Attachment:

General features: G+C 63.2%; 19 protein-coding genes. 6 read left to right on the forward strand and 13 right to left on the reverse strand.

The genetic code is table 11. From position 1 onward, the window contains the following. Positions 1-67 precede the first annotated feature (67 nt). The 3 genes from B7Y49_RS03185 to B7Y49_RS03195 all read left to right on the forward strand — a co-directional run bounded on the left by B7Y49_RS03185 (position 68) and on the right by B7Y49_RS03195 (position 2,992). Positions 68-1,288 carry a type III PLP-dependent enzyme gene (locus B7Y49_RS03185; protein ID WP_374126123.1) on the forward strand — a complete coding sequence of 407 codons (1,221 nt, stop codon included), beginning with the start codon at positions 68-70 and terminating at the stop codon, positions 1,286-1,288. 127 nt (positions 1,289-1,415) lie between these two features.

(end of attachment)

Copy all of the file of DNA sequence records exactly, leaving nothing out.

General features: G+C 63.2%; 19 protein-coding genes. 6 read left to right on the forward strand and 13 right to left on the reverse strand.

The genetic code is table 11. From position 1 onward, the window contains the following. Positions 1-67 precede the first annotated feature (67 nt). The 3 genes from B7Y49_RS03185 to B7Y49_RS03195 all read left to right on the forward strand — a co-directional run bounded on the left by B7Y49_RS03185 (position 68) and on the right by B7Y49_RS03195 (position 2,992). Positions 68-1,288 carry a type III PLP-dependent enzyme gene (locus B7Y49_RS03185; protein ID WP_374126123.1) on the forward strand — a complete coding sequence of 407 codons (1,221 nt, stop codon included), beginning with the start codon at positions 68-70 and terminating at the stop codon, positions 1,286-1,288. 127 nt (positions 1,289-1,415) lie between these two features.